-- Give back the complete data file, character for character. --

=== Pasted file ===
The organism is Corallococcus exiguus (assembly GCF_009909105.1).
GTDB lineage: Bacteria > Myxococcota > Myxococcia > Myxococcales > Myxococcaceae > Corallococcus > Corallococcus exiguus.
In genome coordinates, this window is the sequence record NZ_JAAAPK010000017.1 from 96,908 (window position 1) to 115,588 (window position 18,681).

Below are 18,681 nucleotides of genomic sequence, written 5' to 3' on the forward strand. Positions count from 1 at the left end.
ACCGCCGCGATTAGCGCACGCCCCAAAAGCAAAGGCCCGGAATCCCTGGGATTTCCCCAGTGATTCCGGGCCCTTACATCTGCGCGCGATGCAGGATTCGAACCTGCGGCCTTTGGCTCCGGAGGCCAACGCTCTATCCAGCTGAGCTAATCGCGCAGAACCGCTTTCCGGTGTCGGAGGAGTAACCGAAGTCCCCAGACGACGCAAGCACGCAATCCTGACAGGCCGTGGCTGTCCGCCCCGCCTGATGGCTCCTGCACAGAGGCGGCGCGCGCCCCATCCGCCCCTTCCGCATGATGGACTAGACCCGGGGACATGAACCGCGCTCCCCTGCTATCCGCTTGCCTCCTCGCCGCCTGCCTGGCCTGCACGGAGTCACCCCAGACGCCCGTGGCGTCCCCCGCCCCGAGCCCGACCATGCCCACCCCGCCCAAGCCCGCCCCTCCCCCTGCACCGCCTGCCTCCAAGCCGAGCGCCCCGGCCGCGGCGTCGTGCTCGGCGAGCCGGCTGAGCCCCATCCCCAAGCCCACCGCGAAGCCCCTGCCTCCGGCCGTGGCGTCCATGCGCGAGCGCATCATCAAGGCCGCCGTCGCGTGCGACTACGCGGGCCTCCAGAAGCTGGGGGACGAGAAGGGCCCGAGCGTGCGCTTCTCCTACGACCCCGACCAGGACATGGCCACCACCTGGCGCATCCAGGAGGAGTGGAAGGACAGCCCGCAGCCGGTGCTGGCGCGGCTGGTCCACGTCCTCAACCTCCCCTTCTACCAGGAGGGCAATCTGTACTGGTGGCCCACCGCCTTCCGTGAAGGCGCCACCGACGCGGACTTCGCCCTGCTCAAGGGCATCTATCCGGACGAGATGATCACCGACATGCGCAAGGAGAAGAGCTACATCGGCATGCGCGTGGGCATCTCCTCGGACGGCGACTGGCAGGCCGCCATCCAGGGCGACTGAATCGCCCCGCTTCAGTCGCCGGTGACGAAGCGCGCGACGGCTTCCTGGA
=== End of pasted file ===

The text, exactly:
The organism is Corallococcus exiguus (assembly GCF_009909105.1).
GTDB lineage: Bacteria > Myxococcota > Myxococcia > Myxococcales > Myxococcaceae > Corallococcus > Corallococcus exiguus.
In genome coordinates, this window is the sequence record NZ_JAAAPK010000017.1 from 96,908 (window position 1) to 115,588 (window position 18,681).

Below are 18,681 nucleotides of genomic sequence, written 5' to 3' on the forward strand. Positions count from 1 at the left end.
ACCGCCGCGATTAGCGCACGCCCCAAAAGCAAAGGCCCGGAATCCCTGGGATTTCCCCAGTGATTCCGGGCCCTTACATCTGCGCGCGATGCAGGATTCGAACCTGCGGCCTTTGGCTCCGGAGGCCAACGCTCTATCCAGCTGAGCTAATCGCGCAGAACCGCTTTCCGGTGTCGGAGGAGTAACCGAAGTCCCCAGACGACGCAAGCACGCAATCCTGACAGGCCGTGGCTGTCCGCCCCGCCTGATGGCTCCTGCACAGAGGCGGCGCGCGCCCCATCCGCCCCTTCCGCATGATGGACTAGACCCGGGGACATGAACCGCGCTCCCCTGCTATCCGCTTGCCTCCTCGCCGCCTGCCTGGCCTGCACGGAGTCACCCCAGACGCCCGTGGCGTCCCCCGCCCCGAGCCCGACCATGCCCACCCCGCCCAAGCCCGCCCCTCCCCCTGCACCGCCTGCCTCCAAGCCGAGCGCCCCGGCCGCGGCGTCGTGCTCGGCGAGCCGGCTGAGCCCCATCCCCAAGCCCACCGCGAAGCCCCTGCCTCCGGCCGTGGCGTCCATGCGCGAGCGCATCATCAAGGCCGCCGTCGCGTGCGACTACGCGGGCCTCCAGAAGCTGGGGGACGAGAAGGGCCCGAGCGTGCGCTTCTCCTACGACCCCGACCAGGACATGGCCACCACCTGGCGCATCCAGGAGGAGTGGAAGGACAGCCCGCAGCCGGTGCTGGCGCGGCTGGTCCACGTCCTCAACCTCCCCTTCTACCAGGAGGGCAATCTGTACTGGTGGCCCACCGCCTTCCGTGAAGGCGCCACCGACGCGGACTTCGCCCTGCTCAAGGGCATCTATCCGGACGAGATGATCACCGACATGCGCAAGGAGAAGAGCTACATCGGCATGCGCGTGGGCATCTCCTCGGACGGCGACTGGCAGGCCGCCATCCAGGGCGACTGAATCGCCCCGCTTCAGTCGCCGGTGACGAAGCGCGCGACGGCTTCCTGGA